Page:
In the Devonian period (around 400 million years ago), Caithness was mountainous. The Old Red Sandstone formed during this period, leaving layers of rock that split easily into flagstones. Where these sandstones meet the sea, the layered structure creates sheer cliffs and stacks perfect for nesting seabirds.
We reach the rocky promontory of Dunnet Head and walk to the cliffs. We saw puffins, kittiwakes, fulmars and a seal bobbing in the waves. We walk along the coast by the lighthouse to a viewpoint; sandstone cliffs to one side, moorland dotted with lochs to the other. This was Caithness in miniature.
Following the coast to pretty Ham Bay, we explore the old, four-storey corn mill and mill pond among fragrant meadowsweet. By Gill’s Bay we watch an Arctic skua fly along the shore while looking out to the abandoned island of Stroma, a few miles off the coast.
The Old Red Sandstone makes another dramatic appearance at Duncansby Head. The walk here is stunning and this wild coast contrasts with the commercialism of John O’Groats. With ever-changing views, precipitous cliffs, Thirle Door sea arch and two jagged cone-shaped sea stacks, it is breathtaking.
Loch of Yarrows has a short archaeological trail that includes two Neolithic burial cairns. These cairns, high above the loch, were used for burials for over 1,000 years.
Whereas archaeologists have some idea how burial cairns were used, the unique Caithness stone rows that the Bronze Age (4,000 years ago) people left are a mystery. Over 170 stones remain. They are mostly knee-high and fan out in 23 rows with a central axis.
Nearby, on a low rise above Loch Stemster, is another setting of Bronze Age standing stones. Achavanich is a rare U-shape of 35 Caithness flagstones, all around the height of a person.
A single-track road out of Dunbeath ends at a small parking area. From here there is a memorable six mile return walk along the valley track into remote Caithness flow country, with the magnificent pyramidal peak of Morven before you.
If you decide to ascend Morven (2,316 feet) because it is the highest mountain in Caithness, be warned; it is a long and steep climb with bogs, scree and no marked path. The views from the summit over moorland, valleys and the bulk of Ben Hope 30 miles away are stunning.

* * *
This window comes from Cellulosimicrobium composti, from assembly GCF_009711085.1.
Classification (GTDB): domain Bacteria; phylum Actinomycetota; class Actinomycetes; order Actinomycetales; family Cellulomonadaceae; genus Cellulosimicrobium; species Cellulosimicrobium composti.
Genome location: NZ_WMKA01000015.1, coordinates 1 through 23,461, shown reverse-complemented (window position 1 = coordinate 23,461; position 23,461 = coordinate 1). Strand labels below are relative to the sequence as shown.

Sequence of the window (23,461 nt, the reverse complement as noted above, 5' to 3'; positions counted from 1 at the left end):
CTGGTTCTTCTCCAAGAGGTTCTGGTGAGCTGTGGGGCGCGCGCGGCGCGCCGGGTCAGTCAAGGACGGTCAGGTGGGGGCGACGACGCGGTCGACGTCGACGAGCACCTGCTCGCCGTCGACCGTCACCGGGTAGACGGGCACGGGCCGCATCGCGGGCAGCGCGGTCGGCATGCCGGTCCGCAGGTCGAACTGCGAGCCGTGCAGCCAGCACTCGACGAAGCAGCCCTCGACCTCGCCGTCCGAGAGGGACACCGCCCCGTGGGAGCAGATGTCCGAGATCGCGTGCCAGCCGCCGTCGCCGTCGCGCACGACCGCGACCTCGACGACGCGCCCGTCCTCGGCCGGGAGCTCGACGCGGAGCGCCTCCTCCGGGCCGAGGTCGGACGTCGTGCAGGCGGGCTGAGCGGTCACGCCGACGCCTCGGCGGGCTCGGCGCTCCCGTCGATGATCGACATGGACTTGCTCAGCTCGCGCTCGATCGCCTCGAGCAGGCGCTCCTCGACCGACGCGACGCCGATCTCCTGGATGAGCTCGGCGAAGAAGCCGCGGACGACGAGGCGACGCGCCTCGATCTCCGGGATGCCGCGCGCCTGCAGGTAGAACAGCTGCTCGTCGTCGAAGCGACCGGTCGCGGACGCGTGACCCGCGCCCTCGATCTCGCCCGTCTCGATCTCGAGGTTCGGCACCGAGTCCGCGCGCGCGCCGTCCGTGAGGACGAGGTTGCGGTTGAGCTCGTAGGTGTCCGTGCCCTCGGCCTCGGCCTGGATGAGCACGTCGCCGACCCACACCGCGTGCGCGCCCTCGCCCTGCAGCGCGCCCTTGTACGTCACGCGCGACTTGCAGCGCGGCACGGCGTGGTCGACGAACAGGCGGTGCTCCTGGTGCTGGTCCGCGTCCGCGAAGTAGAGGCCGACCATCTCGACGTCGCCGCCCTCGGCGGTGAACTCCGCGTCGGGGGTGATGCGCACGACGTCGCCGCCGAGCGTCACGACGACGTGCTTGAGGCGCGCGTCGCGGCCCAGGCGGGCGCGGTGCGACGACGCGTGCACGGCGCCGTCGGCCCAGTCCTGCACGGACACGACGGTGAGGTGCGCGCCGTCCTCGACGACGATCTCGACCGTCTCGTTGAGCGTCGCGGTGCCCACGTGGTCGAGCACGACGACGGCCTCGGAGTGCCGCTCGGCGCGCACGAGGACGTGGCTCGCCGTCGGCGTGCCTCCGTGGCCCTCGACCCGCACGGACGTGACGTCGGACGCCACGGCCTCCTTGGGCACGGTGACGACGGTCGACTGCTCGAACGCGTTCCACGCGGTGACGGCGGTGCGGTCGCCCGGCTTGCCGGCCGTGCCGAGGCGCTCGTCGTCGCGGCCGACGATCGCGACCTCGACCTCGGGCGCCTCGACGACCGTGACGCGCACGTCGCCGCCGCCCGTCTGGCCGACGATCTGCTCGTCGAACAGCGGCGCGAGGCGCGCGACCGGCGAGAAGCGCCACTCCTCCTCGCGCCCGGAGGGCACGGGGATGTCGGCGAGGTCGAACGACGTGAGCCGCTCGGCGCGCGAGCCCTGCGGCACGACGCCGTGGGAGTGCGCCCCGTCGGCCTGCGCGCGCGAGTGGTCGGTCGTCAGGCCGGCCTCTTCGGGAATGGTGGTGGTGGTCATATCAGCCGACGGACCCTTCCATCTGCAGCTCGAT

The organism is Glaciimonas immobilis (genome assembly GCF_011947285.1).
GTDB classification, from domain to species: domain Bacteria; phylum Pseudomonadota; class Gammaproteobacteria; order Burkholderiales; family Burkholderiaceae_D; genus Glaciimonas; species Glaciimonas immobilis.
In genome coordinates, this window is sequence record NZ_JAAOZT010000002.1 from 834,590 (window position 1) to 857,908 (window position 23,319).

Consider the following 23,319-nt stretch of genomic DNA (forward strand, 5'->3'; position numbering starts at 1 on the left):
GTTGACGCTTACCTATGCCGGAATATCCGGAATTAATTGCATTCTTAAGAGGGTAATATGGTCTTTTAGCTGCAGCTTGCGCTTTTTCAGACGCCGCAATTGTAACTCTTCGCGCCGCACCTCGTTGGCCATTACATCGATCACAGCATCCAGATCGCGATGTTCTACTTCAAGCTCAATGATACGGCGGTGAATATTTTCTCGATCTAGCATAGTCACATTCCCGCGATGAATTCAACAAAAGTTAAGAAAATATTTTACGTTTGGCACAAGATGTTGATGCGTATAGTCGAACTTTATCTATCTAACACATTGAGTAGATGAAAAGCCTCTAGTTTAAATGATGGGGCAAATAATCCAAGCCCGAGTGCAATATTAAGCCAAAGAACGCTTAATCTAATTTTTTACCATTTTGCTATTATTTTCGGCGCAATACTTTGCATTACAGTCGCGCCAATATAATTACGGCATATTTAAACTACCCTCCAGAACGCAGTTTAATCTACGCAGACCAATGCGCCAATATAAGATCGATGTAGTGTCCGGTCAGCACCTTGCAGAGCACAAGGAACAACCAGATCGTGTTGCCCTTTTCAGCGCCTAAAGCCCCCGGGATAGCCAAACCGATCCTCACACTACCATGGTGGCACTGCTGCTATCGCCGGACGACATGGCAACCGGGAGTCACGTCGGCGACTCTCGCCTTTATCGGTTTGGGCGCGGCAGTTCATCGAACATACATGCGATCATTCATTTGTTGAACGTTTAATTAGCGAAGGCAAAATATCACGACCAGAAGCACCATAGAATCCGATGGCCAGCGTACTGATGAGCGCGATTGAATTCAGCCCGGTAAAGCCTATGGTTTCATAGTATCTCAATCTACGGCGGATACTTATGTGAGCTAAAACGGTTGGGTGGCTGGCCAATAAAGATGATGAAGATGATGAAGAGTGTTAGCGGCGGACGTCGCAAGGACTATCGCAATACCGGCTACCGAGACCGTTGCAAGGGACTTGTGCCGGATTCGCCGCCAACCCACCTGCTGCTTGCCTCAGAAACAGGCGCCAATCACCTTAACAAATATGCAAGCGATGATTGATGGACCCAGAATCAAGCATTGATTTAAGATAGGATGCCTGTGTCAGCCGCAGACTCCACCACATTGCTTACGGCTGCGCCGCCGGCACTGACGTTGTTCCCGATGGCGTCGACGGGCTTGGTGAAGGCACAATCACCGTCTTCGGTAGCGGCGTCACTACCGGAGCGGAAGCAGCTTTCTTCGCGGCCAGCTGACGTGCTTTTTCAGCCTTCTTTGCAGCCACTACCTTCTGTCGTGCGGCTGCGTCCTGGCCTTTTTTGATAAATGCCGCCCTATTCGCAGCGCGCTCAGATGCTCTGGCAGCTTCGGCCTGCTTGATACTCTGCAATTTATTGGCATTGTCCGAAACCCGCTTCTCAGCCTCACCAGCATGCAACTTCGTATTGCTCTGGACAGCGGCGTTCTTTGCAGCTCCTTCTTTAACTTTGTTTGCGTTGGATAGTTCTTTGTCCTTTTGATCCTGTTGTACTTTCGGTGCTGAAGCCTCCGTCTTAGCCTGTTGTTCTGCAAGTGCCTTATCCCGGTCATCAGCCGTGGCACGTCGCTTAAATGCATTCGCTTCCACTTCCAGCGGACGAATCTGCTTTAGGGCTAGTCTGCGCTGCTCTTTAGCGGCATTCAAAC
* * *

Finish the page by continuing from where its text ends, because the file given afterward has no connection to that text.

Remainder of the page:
Caithness is peppered with brochs – impressive Iron Age fortified round towers with a double wall enclosing stairs. Near Nybster we found the remains of a broch and, below, a fishing hut with a Caithness flagstone roof. Beside the site is a weathered ornate monument decorated with gargoyles.
A few days later – and further south in Sutherland – we came upon Carn Liath Broch, again with a clifftop position. This well-preserved and remarkable broch gives a good sense of the sophisticated construction.
At the attractive harbour of Helmsdale, we ate in a pub and wandered the harbour walls watching a seal bobbing in the water.
Whaligoe Steps has been on our list for some time, and we grabbed the chance to explore this picturesque anchorage. Built in the 1700s, fishing folk used these steep steps. They say there are 365 steps built into the cliff; I didn’t count them as I was too busy enjoying the views!
You can walk along the track by the alluring and remote Loch Muick. With a boathouse on the loch, Scots pine and heather-clad hills, this is 'shortbread-tin Scotland’. We hiked up Lochnagar, a popular (but tough!) climb that isn’t for the unprepared, even in glorious weather. We were lucky to spot a plump ptarmigan on the summit ridge and then descended to the loch by the lively waterfalls of Glas Allt.
We sat on the shore as the sun dipped behind the hills opposite and reflected on the joys of this magnificent region, with so much to explore again and again.